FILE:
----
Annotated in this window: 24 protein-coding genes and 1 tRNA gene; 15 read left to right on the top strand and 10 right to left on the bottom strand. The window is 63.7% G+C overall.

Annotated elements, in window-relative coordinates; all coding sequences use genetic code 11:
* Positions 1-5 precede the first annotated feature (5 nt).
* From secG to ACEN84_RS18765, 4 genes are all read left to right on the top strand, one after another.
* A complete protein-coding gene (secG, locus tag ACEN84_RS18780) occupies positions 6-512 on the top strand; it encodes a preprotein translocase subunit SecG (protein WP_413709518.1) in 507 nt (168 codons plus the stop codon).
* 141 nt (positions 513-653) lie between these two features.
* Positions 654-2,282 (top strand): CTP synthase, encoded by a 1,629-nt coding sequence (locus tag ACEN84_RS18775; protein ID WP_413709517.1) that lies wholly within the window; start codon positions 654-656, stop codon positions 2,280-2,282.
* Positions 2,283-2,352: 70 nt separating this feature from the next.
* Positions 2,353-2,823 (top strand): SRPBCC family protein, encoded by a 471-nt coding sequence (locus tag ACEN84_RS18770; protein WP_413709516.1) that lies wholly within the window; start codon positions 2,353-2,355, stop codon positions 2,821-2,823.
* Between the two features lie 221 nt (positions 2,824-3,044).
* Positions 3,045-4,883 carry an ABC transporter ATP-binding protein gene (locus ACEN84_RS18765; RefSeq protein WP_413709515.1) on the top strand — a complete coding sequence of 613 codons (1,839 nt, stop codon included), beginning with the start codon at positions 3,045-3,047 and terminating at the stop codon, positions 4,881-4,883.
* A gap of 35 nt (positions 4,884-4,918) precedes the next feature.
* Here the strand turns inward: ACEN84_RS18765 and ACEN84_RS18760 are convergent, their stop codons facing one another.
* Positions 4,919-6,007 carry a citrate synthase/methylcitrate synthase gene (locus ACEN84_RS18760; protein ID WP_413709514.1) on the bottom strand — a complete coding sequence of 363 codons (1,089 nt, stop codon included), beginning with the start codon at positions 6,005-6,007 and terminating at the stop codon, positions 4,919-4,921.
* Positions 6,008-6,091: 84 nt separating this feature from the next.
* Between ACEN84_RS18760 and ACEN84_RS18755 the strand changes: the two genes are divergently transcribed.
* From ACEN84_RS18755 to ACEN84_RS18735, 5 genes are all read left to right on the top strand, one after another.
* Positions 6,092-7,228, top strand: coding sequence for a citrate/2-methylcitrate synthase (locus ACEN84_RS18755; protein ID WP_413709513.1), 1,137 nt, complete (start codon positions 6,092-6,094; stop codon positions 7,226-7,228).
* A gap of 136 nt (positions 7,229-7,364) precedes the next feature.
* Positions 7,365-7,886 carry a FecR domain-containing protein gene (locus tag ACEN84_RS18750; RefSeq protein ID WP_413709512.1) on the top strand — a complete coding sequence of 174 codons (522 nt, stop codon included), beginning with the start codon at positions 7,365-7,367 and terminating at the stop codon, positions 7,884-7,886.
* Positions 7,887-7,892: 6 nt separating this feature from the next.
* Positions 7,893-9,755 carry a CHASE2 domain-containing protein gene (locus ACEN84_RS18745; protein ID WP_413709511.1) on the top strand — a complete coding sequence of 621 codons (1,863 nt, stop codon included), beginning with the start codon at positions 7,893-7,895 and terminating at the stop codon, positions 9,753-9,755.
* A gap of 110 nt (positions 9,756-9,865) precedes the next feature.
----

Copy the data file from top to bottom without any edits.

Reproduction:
Annotated in this window: 24 protein-coding genes and 1 tRNA gene; 15 read left to right on the top strand and 10 right to left on the bottom strand. The window is 63.7% G+C overall.

Annotated elements, in window-relative coordinates; all coding sequences use genetic code 11:
* Positions 1-5 precede the first annotated feature (5 nt).
* From secG to ACEN84_RS18765, 4 genes are all read left to right on the top strand, one after another.
* A complete protein-coding gene (secG, locus tag ACEN84_RS18780) occupies positions 6-512 on the top strand; it encodes a preprotein translocase subunit SecG (protein WP_413709518.1) in 507 nt (168 codons plus the stop codon).
* 141 nt (positions 513-653) lie between these two features.
* Positions 654-2,282 (top strand): CTP synthase, encoded by a 1,629-nt coding sequence (locus tag ACEN84_RS18775; protein ID WP_413709517.1) that lies wholly within the window; start codon positions 654-656, stop codon positions 2,280-2,282.
* Positions 2,283-2,352: 70 nt separating this feature from the next.
* Positions 2,353-2,823 (top strand): SRPBCC family protein, encoded by a 471-nt coding sequence (locus tag ACEN84_RS18770; protein WP_413709516.1) that lies wholly within the window; start codon positions 2,353-2,355, stop codon positions 2,821-2,823.
* Between the two features lie 221 nt (positions 2,824-3,044).
* Positions 3,045-4,883 carry an ABC transporter ATP-binding protein gene (locus ACEN84_RS18765; RefSeq protein WP_413709515.1) on the top strand — a complete coding sequence of 613 codons (1,839 nt, stop codon included), beginning with the start codon at positions 3,045-3,047 and terminating at the stop codon, positions 4,881-4,883.
* A gap of 35 nt (positions 4,884-4,918) precedes the next feature.
* Here the strand turns inward: ACEN84_RS18765 and ACEN84_RS18760 are convergent, their stop codons facing one another.
* Positions 4,919-6,007 carry a citrate synthase/methylcitrate synthase gene (locus ACEN84_RS18760; protein ID WP_413709514.1) on the bottom strand — a complete coding sequence of 363 codons (1,089 nt, stop codon included), beginning with the start codon at positions 6,005-6,007 and terminating at the stop codon, positions 4,919-4,921.
* Positions 6,008-6,091: 84 nt separating this feature from the next.
* Between ACEN84_RS18760 and ACEN84_RS18755 the strand changes: the two genes are divergently transcribed.
* From ACEN84_RS18755 to ACEN84_RS18735, 5 genes are all read left to right on the top strand, one after another.
* Positions 6,092-7,228, top strand: coding sequence for a citrate/2-methylcitrate synthase (locus ACEN84_RS18755; protein ID WP_413709513.1), 1,137 nt, complete (start codon positions 6,092-6,094; stop codon positions 7,226-7,228).
* A gap of 136 nt (positions 7,229-7,364) precedes the next feature.
* Positions 7,365-7,886 carry a FecR domain-containing protein gene (locus tag ACEN84_RS18750; RefSeq protein ID WP_413709512.1) on the top strand — a complete coding sequence of 174 codons (522 nt, stop codon included), beginning with the start codon at positions 7,365-7,367 and terminating at the stop codon, positions 7,884-7,886.
* Positions 7,887-7,892: 6 nt separating this feature from the next.
* Positions 7,893-9,755 carry a CHASE2 domain-containing protein gene (locus ACEN84_RS18745; protein ID WP_413709511.1) on the top strand — a complete coding sequence of 621 codons (1,863 nt, stop codon included), beginning with the start codon at positions 7,893-7,895 and terminating at the stop codon, positions 9,753-9,755.
* A gap of 110 nt (positions 9,756-9,865) precedes the next feature.